Comic moments in life are an essential antidote to tragic events unfolding relentlessly around us. Recalling such serendipitous moments also lightens a heart that may weigh heavy from life’s challenges. That is why a smile brightens my face just in telling you about the showdown, in miniature, on my front stoop one sunny afternoon between a grass snake and a praying mantis.
It was fascinating to watch, as I came full stop a few feet away. A tiny praying mantis was poised, eye-ball to eye-ball, with the much larger snake for what seemed like a long time. I figured the former would be a nice appetizer for the latter. But, who would think? The praying mantis merely jerked its head forward threateningly, and the snake backed off, slithering off my stoop into the garden.
Bearing witness to the wonders of Nature is a delightful practice to relax the mind. Doing so also exercises our higher qualities, such as patience and being present in the moment, that help us become more fully developed as human beings. That is why the credo to “slow down and smell the flowers” truly is not a frivolous piece of advice but, on the contrary, a piece of wisdom to take to heart. Even your brain will thank you.
Deeply gratifying is to have the wisdom of my own quest for inner and outer balance in recent years verified by the scientific evidence presented in The Shallows, What the Internet is Doing to Our Brains (2011) by Nicholas Carr. A Pulitzer Prize Finalist, this book’s importance also is evident in reviews such as Slate magazine Michael Agger’s referral to it as nothing less than “Silent Spring for the literary mind.”
Indeed, the technologies upon which we have come to rely are filled with paradox. Not for the first time do I find myself ambivalent in writing a blog that will entice readers to concentrate their gaze, and stay engaged long enough to read through my philosophical musings. In doing so, my hope is to inspire thoughtful reflection.
At times, however, I want to implore you to turn off whatever computer, iPad, smart phone or other gadget into which you have plugged your mind. Leave the techie toys at home or the office, find a park or a wood or a beach, and linger for a while. Open your mind and soul to the ambience of a natural environment.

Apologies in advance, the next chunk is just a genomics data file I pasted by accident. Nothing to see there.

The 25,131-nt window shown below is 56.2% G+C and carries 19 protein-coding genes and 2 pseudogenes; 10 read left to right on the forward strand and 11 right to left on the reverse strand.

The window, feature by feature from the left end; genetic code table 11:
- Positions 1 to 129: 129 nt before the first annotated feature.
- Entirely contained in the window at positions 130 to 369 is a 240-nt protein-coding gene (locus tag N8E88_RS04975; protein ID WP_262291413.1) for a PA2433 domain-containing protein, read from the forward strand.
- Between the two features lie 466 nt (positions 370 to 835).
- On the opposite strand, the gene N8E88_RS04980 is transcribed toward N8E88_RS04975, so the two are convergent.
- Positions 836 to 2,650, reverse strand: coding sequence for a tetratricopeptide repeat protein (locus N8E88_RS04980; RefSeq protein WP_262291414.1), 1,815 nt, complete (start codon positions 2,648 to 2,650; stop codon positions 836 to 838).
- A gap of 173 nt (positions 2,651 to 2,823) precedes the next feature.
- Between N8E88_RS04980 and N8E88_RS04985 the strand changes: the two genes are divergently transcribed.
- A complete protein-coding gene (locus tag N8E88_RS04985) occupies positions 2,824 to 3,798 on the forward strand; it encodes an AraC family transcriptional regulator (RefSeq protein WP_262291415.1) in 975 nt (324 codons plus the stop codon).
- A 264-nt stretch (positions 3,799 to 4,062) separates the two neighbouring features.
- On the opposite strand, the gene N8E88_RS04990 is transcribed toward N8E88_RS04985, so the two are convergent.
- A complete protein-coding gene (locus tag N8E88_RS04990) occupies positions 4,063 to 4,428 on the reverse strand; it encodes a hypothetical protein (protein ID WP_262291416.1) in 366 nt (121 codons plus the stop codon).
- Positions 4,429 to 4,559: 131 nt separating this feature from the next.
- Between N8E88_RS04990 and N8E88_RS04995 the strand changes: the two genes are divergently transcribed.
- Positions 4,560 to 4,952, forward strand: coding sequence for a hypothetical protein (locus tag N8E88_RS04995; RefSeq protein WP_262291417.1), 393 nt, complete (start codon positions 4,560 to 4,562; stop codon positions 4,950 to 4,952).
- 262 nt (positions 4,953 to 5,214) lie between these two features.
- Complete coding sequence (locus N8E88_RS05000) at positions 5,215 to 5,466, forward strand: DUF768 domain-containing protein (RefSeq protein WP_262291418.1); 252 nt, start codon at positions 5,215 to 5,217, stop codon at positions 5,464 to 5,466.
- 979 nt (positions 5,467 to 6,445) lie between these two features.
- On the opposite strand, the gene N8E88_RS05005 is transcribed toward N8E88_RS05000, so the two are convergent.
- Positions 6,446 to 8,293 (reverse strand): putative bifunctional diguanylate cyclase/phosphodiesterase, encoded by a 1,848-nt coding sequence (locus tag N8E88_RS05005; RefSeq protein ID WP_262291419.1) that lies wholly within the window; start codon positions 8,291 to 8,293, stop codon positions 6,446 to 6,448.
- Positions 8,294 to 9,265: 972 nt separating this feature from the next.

Tune in to your body, physical senses and feelings, through visceral interactions in real time and real space. Allow the poetry of your soul to awaken. Discover contemplation.
As for me, I feel blessed to have my computer positioned beside a large picture window that overlooks a wealth of countryside greenery. In these summer days I listen to the birdsong of the barn swallows who come and go frequently to their nest under the eaves above this window, and take delight in bumblebees dancing on the flowers.
Here’s a question to reflect upon. Given the Internet’s ubiquitous presence in our lives, professionally and personally: How are you creating your inner and outer balance?
To help us understand better our enchantment with the ever-evolving `intellectual technology’ called the Internet, The Shallows author Nicholas Carr describes the trajectory of a computerized world that began more than a half century ago.
He also confesses to his own enchantment and efforts to negotiate digital tools, so predominant in all our lives, and essential for his livelihood. The impetus to write this book was seeded in his quest to discover what’s been going on inside his own head:
“The deeper I dug into the science of neuroplasticity and the progress of intellectual technology, the clearer it became that the Internet’s import and influence can be judged only when viewed in the fuller context of intellectual history. As revolutionary as it may be, the Net is best understood as the latest in a long series of tools that have helped mold the human mind” [Carr, 2011, p. 115].
Nicholas Carr is a fabulous storyteller. His book can appeal to an audience wide and diverse, as he walks us through centuries as far back as ancient Greece, ranging from the thoughts of Socrates to the thoughts and “feelings” of supercomputer Hal, a key character in Stanley Kubrick’s prophetic sci-fi film 2001: A Space Odyssey.
In other words, Carr relates history through the disparate personalities of major thinkers and creators, showing how and why particular choices happened, up to and including Hal’s disquieting symbolic role, which is to provoke us to pay attention to who and what we are becoming, as human beings, through our particular choices.
The yin-yang of Carr’s storytelling style is quite brilliant. On the one hand, he delves into the minutiae of tiny details in the lives of historic personalities, in regard to how they variously grumbled, yet coped with, technological changes in their respective eras.